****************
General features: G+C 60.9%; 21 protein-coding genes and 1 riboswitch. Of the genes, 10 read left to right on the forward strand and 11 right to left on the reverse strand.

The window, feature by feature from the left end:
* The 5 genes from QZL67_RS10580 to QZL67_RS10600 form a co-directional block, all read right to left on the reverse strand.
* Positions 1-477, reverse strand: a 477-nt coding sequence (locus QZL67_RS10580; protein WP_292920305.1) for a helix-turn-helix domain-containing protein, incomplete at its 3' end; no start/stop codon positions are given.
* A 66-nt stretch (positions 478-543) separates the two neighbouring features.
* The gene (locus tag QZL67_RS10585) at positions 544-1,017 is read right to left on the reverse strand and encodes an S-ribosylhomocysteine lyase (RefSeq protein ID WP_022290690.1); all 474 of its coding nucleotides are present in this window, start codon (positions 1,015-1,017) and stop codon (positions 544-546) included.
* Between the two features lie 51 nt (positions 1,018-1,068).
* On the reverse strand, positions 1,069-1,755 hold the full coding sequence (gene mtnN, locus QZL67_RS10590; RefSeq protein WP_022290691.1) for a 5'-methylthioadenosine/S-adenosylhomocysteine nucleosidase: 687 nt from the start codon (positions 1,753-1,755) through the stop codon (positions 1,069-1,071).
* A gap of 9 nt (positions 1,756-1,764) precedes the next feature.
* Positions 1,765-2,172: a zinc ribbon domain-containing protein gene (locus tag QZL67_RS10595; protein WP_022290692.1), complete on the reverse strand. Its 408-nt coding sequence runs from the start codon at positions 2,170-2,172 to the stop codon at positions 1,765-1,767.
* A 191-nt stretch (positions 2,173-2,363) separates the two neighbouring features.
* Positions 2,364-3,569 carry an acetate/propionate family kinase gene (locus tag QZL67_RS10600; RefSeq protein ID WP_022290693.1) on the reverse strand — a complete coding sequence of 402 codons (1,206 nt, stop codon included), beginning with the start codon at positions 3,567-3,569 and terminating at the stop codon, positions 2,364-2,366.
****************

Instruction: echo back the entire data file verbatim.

General features: G+C 60.9%; 21 protein-coding genes and 1 riboswitch. Of the genes, 10 read left to right on the forward strand and 11 right to left on the reverse strand.

The window, feature by feature from the left end:
* The 5 genes from QZL67_RS10580 to QZL67_RS10600 form a co-directional block, all read right to left on the reverse strand.
* Positions 1-477, reverse strand: a 477-nt coding sequence (locus QZL67_RS10580; protein WP_292920305.1) for a helix-turn-helix domain-containing protein, incomplete at its 3' end; no start/stop codon positions are given.
* A 66-nt stretch (positions 478-543) separates the two neighbouring features.
* The gene (locus tag QZL67_RS10585) at positions 544-1,017 is read right to left on the reverse strand and encodes an S-ribosylhomocysteine lyase (RefSeq protein ID WP_022290690.1); all 474 of its coding nucleotides are present in this window, start codon (positions 1,015-1,017) and stop codon (positions 544-546) included.
* Between the two features lie 51 nt (positions 1,018-1,068).
* On the reverse strand, positions 1,069-1,755 hold the full coding sequence (gene mtnN, locus QZL67_RS10590; RefSeq protein WP_022290691.1) for a 5'-methylthioadenosine/S-adenosylhomocysteine nucleosidase: 687 nt from the start codon (positions 1,753-1,755) through the stop codon (positions 1,069-1,071).
* A gap of 9 nt (positions 1,756-1,764) precedes the next feature.
* Positions 1,765-2,172: a zinc ribbon domain-containing protein gene (locus tag QZL67_RS10595; protein WP_022290692.1), complete on the reverse strand. Its 408-nt coding sequence runs from the start codon at positions 2,170-2,172 to the stop codon at positions 1,765-1,767.
* A 191-nt stretch (positions 2,173-2,363) separates the two neighbouring features.
* Positions 2,364-3,569 carry an acetate/propionate family kinase gene (locus tag QZL67_RS10600; RefSeq protein ID WP_022290693.1) on the reverse strand — a complete coding sequence of 402 codons (1,206 nt, stop codon included), beginning with the start codon at positions 3,567-3,569 and terminating at the stop codon, positions 2,364-2,366.